After deliberating for 20 minutes, a Liberty County jury on Thursday, Oct. 28, found Andrew Jared Bass, 32, guilty of Capital Murder for killing three men at his home on CR 4010 in Dayton. A few minutes after his conviction, Bass was sentenced to life in prison without the eligibility of parole by 75th State District Judge Mark Morefield.
Barbara Brown, wife of murder victim, Walter Brown, and Cecilia Jordan, aunt and sister-in-law to the two other victims, Christopher Wells and his father, Odell Wells, described the agony their families have endured since the murders on Oct. 13, 2019.
Addressing Bass directly during their victim impact statements, Brown and Jordan said they hope Bass is haunted by the memory of his victims.
“When you go to sleep at night, I hope you see their faces every time you close your eyes. There is nothing you could ever say or do that will make me forgive you,” Brown’s widow said. “You will have to face the ultimate judge. He is the one who fights my battles and you will reap what you sowed. You have no one else to blame but yourself because of a heartless decision you made.”
They reminded Bass that not only had his actions destroyed the lives of his victims and their families, but he destroyed his own family.
“I have watched throughout this entire trial this man not show a lick of remorse for the families or his own family. He has not only destroyed our three families but four. He took away a father, a husband, a brother, a cousin, a grandfather, who will never see their family members again,” Jordan said. “I hope he lays awake at night and remembers our family members’ faces. I hope it haunts him in his dreams every single night. The coward that he is deserves to rot in prison for the rest of his life.”
Their strong words evoked no reaction from Bass, who sat silently, facing forward without making eye contact. He was dressed in a suit and tie with shackles around his waist and wrists.
Bass’s defense attorney Chad Etheridge, attempted to point the jury toward a self-defense claim, which Bass had originally asserted during questioning by sheriff’s investigators. The three victims were known acquaintances and had frequently visited his home to help with yardwork. In the week before the murders, Bass and the Wells family had visited a local pumpkin patch together. On the day of the murders, Bass claims he came home to find the three men inside his shop and going through his gun collection. He claims they drew weapons on him, which caused him to shoot them in self-defense.
Armed with a shotgun, Bass shot all three men dead before any of them could fire off a single round. However, his self-defense argument was fractured by the fact that he not only used all the ammunition in the shotgun, he had time to reload before continuing to shoot the men.
On the day of the murders, Bass reportedly picked up the three men, presumably to do yardwork. Family members testified that in the past Bass had paid the men with gifts, cash and drugs. At the time of their deaths, all three victims had illicit drugs in their system, according to testimony from the medical examiner.
“Each one of those guys (victims) tested positive for meth,” said Etheridge, adding that the medical examiner claimed methamphetamine use could lead to violence and confusion. Etheridge also claimed that a motive for the murders had not been proven by the prosecution.
“There was no financial gain for shooting these guys. A few hundred dollars of stuff is not motive,” Etheridge said.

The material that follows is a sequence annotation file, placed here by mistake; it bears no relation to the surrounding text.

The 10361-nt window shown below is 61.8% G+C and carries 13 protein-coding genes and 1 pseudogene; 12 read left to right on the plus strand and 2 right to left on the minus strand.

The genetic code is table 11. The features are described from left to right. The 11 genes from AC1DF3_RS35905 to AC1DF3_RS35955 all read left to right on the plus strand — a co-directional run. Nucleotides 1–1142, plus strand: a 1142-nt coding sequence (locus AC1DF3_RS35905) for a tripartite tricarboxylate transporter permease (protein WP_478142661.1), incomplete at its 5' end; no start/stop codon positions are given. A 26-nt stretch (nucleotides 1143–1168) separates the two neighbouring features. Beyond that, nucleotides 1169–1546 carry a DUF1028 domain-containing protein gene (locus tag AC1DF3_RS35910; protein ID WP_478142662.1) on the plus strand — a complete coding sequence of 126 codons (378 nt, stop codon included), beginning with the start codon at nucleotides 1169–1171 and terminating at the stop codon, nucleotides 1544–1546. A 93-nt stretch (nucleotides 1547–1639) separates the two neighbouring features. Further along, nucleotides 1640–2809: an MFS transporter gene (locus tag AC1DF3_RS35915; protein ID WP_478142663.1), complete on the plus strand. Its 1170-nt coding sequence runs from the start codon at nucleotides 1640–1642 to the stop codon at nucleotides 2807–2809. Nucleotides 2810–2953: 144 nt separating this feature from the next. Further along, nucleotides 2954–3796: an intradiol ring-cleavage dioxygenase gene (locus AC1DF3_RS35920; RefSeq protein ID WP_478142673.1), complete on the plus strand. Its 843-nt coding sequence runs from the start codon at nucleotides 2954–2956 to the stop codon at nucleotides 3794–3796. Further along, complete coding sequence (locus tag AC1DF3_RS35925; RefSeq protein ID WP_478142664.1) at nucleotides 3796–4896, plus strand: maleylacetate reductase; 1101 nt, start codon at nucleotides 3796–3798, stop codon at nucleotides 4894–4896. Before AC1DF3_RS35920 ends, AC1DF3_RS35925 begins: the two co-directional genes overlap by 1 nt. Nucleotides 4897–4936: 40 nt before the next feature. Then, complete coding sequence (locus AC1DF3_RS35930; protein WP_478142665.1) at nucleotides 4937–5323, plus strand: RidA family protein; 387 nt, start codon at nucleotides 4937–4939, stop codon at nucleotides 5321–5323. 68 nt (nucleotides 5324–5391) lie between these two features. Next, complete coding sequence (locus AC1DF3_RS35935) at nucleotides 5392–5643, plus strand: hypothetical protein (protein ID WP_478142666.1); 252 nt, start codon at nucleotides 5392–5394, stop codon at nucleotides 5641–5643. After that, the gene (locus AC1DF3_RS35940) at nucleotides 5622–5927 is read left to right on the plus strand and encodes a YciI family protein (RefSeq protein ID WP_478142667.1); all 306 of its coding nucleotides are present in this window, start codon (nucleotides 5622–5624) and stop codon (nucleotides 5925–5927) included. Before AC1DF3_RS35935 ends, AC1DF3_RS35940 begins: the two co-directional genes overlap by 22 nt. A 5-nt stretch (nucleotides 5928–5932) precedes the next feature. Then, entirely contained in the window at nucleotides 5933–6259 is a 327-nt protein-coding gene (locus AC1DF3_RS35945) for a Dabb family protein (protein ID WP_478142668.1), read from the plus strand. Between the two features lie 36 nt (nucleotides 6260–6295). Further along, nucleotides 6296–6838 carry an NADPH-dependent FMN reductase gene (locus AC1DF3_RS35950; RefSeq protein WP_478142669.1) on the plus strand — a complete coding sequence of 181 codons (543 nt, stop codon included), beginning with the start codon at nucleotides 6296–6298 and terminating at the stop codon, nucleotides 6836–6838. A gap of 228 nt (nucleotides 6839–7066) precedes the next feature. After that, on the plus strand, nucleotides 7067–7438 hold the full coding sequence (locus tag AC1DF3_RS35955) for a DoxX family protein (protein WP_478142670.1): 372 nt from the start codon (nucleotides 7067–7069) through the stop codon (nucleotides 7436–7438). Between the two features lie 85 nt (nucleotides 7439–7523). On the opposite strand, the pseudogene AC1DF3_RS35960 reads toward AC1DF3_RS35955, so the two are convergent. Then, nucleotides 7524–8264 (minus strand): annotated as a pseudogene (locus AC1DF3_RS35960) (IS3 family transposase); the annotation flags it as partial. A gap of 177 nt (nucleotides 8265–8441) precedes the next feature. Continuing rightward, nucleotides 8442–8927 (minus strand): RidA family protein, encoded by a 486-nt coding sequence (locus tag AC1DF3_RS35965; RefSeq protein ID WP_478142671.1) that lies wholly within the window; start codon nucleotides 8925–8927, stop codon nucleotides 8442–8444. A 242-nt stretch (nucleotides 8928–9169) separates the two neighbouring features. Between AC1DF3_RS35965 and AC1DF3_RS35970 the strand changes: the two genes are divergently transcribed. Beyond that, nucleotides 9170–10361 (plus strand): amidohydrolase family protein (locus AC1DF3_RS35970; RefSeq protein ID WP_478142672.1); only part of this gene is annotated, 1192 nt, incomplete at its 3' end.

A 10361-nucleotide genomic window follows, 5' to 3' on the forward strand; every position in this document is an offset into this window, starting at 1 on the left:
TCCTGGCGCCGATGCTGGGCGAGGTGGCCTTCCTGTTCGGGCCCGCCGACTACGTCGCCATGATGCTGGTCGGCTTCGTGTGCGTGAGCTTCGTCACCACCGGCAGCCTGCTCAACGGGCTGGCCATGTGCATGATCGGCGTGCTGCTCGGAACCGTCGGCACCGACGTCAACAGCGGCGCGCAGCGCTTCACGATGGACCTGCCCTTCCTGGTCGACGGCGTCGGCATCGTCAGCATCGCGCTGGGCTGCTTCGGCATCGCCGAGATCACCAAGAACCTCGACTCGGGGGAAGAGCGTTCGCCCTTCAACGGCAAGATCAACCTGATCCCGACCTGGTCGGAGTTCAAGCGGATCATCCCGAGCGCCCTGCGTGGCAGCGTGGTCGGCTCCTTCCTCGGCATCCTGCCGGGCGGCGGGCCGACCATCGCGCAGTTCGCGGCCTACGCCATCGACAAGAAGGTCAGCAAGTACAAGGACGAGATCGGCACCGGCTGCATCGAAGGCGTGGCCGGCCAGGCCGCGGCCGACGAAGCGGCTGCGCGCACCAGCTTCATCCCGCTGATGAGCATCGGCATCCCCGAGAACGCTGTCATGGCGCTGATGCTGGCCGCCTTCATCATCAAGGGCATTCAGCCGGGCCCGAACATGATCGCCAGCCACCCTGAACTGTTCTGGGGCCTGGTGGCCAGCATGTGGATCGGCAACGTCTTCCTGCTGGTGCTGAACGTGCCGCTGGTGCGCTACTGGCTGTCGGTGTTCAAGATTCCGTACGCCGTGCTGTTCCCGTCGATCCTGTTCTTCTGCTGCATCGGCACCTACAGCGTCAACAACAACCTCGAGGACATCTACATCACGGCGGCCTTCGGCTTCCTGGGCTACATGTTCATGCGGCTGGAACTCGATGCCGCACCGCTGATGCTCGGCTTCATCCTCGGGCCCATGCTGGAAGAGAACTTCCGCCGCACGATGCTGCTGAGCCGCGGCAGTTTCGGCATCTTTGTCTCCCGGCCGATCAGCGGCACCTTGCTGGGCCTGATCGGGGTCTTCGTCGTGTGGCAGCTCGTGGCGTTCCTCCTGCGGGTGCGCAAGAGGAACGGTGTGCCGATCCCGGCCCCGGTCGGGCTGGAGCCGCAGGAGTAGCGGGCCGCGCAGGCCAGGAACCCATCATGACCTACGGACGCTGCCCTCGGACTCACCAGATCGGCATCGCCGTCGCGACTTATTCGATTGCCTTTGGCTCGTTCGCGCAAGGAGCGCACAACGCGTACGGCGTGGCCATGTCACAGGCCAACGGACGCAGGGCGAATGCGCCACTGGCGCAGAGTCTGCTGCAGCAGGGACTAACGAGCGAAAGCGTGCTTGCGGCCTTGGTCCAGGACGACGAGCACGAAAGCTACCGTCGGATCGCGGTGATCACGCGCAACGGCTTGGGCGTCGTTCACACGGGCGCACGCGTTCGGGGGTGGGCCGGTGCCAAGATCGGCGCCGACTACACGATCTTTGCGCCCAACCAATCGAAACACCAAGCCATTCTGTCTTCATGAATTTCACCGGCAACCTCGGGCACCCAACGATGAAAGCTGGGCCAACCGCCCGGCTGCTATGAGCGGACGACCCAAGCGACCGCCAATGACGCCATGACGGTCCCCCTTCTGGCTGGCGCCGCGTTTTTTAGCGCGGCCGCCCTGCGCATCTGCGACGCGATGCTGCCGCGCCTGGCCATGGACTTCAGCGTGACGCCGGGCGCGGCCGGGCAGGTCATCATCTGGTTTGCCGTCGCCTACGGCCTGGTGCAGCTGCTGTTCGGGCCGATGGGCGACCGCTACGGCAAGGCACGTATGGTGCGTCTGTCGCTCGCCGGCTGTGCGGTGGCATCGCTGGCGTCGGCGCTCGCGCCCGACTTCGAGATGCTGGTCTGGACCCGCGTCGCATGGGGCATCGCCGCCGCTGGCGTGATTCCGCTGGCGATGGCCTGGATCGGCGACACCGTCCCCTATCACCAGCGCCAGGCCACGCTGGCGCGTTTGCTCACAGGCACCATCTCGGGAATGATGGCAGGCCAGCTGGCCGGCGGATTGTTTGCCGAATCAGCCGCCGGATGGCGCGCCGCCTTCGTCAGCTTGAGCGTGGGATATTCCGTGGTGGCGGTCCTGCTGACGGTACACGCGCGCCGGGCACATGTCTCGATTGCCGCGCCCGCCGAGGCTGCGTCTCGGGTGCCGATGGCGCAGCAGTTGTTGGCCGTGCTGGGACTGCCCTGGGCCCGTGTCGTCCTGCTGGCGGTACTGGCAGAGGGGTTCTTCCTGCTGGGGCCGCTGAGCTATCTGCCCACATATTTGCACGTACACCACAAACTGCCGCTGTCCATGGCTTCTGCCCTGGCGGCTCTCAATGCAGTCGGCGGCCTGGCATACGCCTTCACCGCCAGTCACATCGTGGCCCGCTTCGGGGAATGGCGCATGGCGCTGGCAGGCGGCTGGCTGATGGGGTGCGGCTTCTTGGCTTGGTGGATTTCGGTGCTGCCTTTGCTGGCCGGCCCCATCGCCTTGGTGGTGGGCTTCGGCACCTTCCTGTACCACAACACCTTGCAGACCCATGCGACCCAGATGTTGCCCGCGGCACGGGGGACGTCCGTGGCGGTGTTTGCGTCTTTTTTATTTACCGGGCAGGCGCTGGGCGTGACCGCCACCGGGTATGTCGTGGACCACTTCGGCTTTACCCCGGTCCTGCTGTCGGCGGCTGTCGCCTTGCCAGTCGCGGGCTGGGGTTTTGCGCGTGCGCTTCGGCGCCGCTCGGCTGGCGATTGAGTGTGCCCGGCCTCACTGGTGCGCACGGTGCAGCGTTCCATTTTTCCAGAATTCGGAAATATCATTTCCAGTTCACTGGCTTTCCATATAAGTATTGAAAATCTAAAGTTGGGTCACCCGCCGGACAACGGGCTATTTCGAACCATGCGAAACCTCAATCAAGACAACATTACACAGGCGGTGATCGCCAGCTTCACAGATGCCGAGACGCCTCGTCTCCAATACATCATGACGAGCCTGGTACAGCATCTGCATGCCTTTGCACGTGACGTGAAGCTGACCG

Prosecutor Mark Boemio, in closing remarks, reminded the jury that a pistol found in Chris Wells’ right hand was inconsistent with the fact that he was left-handed, suggesting that Bass may have planted the gun on the victim after the murder.
The motive of the murders was still unclear even after the conviction, though anger over a rash of thefts that Bass had reported to law enforcement appears to be the likely cause. There was no evidence presented during the trial to show that any of the victims had committed a theft, however Bass was frustrated, Boemio said.
“He was frustrated that people were coming to his house and stealing from him,” Boemio said. “He killed these individuals after luring them to his property.”
Boemio said that Bass appeared to try covering up the crime by removing surveillance cameras and footage.
“He recorded himself tampering with the evidence, actively taking down the cameras,” Boemio said. “Theft is not a crime punishable by death.”
The jurors appeared to agree as they returned the verdict in near-record time.
After the trial, Liberty County District Attorney Jennifer Bergman said she is pleased that jurors, who heard and weighed the overwhelming evidence presented to them at trial, handed down a sentence that was “rightly deserved.”
“We extend a debt of gratitude to the Liberty County Sheriff’s Office and the investigators involved in this case. This conviction would not have been secured if not for their tireless efforts and their dedication to pursuing justice for the victims of this case. Lastly, I would like to commend the prosecutors in this case, Mark Boemio and Nicole Washington, who worked tireless in this matter. The streets of Liberty County are safer tonight because of their efforts. There truly is evil in this world, and Andrew Bass is proof that it exists within Liberty County. Thankfully, Mr. Bass will never again be allowed to walk the streets of our community,” she said.
Capt. Billy Knox, spokesman for the sheriff’s office, lauded the work of Investigators J.R. McQueen, Mark Ellington and Steve Rasberry, and the other LCSO deputies who aided in the case.
“The investigators typically don’t like being recognized because they are a team, but Lead Investigator J.R. McQueen did an outstanding job from the beginning all the way to its conclusion today. LCSO Criminal Investigation Division did a fantastic job with this case,” Knox said.